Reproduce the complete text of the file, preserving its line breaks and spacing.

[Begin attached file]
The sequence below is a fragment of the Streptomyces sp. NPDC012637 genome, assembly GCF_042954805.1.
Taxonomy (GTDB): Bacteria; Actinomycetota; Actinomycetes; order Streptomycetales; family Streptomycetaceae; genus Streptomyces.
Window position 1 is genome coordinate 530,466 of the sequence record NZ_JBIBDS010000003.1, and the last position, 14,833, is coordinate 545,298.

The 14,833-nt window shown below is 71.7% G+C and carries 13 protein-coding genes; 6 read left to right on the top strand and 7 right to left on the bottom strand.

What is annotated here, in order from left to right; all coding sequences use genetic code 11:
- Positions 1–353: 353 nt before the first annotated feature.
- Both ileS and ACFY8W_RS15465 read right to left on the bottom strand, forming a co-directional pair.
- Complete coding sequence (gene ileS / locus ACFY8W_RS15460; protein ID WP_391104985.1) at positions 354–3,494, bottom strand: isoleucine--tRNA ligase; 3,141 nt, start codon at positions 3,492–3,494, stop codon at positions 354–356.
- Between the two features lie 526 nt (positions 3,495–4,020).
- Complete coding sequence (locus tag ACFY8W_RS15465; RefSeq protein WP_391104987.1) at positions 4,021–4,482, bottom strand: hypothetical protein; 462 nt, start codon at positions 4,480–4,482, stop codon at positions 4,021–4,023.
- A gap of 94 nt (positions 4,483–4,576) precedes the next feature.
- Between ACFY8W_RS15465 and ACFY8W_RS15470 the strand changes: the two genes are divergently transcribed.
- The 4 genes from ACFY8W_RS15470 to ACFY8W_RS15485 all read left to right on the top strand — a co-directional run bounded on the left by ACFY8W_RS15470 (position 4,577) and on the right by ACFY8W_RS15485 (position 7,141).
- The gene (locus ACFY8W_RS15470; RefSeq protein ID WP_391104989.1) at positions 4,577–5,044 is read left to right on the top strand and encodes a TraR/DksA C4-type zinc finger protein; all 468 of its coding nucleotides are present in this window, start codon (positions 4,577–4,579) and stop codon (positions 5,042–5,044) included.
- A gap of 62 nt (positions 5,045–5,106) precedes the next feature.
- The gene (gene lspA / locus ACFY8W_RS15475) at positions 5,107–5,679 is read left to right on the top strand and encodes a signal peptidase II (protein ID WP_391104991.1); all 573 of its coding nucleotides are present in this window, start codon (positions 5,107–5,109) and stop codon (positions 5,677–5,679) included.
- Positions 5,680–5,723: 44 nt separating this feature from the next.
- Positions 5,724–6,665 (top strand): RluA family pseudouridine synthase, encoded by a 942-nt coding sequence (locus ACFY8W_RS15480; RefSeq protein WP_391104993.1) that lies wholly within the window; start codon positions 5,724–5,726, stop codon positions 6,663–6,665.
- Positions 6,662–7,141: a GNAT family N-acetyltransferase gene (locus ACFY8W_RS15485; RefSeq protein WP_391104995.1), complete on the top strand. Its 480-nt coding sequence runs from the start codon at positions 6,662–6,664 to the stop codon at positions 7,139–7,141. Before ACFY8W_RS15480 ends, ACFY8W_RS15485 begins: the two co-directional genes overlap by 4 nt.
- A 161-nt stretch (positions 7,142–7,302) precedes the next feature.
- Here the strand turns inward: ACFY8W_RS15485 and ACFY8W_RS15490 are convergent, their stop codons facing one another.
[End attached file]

The sequence below is a fragment of the Streptomyces sp. NPDC012637 genome, assembly GCF_042954805.1.
Taxonomy (GTDB): Bacteria; Actinomycetota; Actinomycetes; order Streptomycetales; family Streptomycetaceae; genus Streptomyces.
Window position 1 is genome coordinate 530,466 of the sequence record NZ_JBIBDS010000003.1, and the last position, 14,833, is coordinate 545,298.

The 14,833-nt window shown below is 71.7% G+C and carries 13 protein-coding genes; 6 read left to right on the top strand and 7 right to left on the bottom strand.

What is annotated here, in order from left to right; all coding sequences use genetic code 11:
- Positions 1–353: 353 nt before the first annotated feature.
- Both ileS and ACFY8W_RS15465 read right to left on the bottom strand, forming a co-directional pair.
- Complete coding sequence (gene ileS / locus ACFY8W_RS15460; protein ID WP_391104985.1) at positions 354–3,494, bottom strand: isoleucine--tRNA ligase; 3,141 nt, start codon at positions 3,492–3,494, stop codon at positions 354–356.
- Between the two features lie 526 nt (positions 3,495–4,020).
- Complete coding sequence (locus tag ACFY8W_RS15465; RefSeq protein WP_391104987.1) at positions 4,021–4,482, bottom strand: hypothetical protein; 462 nt, start codon at positions 4,480–4,482, stop codon at positions 4,021–4,023.
- A gap of 94 nt (positions 4,483–4,576) precedes the next feature.
- Between ACFY8W_RS15465 and ACFY8W_RS15470 the strand changes: the two genes are divergently transcribed.
- The 4 genes from ACFY8W_RS15470 to ACFY8W_RS15485 all read left to right on the top strand — a co-directional run bounded on the left by ACFY8W_RS15470 (position 4,577) and on the right by ACFY8W_RS15485 (position 7,141).
- The gene (locus ACFY8W_RS15470; RefSeq protein ID WP_391104989.1) at positions 4,577–5,044 is read left to right on the top strand and encodes a TraR/DksA C4-type zinc finger protein; all 468 of its coding nucleotides are present in this window, start codon (positions 4,577–4,579) and stop codon (positions 5,042–5,044) included.
- A gap of 62 nt (positions 5,045–5,106) precedes the next feature.
- The gene (gene lspA / locus ACFY8W_RS15475) at positions 5,107–5,679 is read left to right on the top strand and encodes a signal peptidase II (protein ID WP_391104991.1); all 573 of its coding nucleotides are present in this window, start codon (positions 5,107–5,109) and stop codon (positions 5,677–5,679) included.
- Positions 5,680–5,723: 44 nt separating this feature from the next.
- Positions 5,724–6,665 (top strand): RluA family pseudouridine synthase, encoded by a 942-nt coding sequence (locus ACFY8W_RS15480; RefSeq protein WP_391104993.1) that lies wholly within the window; start codon positions 5,724–5,726, stop codon positions 6,663–6,665.
- Positions 6,662–7,141: a GNAT family N-acetyltransferase gene (locus ACFY8W_RS15485; RefSeq protein WP_391104995.1), complete on the top strand. Its 480-nt coding sequence runs from the start codon at positions 6,662–6,664 to the stop codon at positions 7,139–7,141. Before ACFY8W_RS15480 ends, ACFY8W_RS15485 begins: the two co-directional genes overlap by 4 nt.
- A 161-nt stretch (positions 7,142–7,302) precedes the next feature.
- Here the strand turns inward: ACFY8W_RS15485 and ACFY8W_RS15490 are convergent, their stop codons facing one another.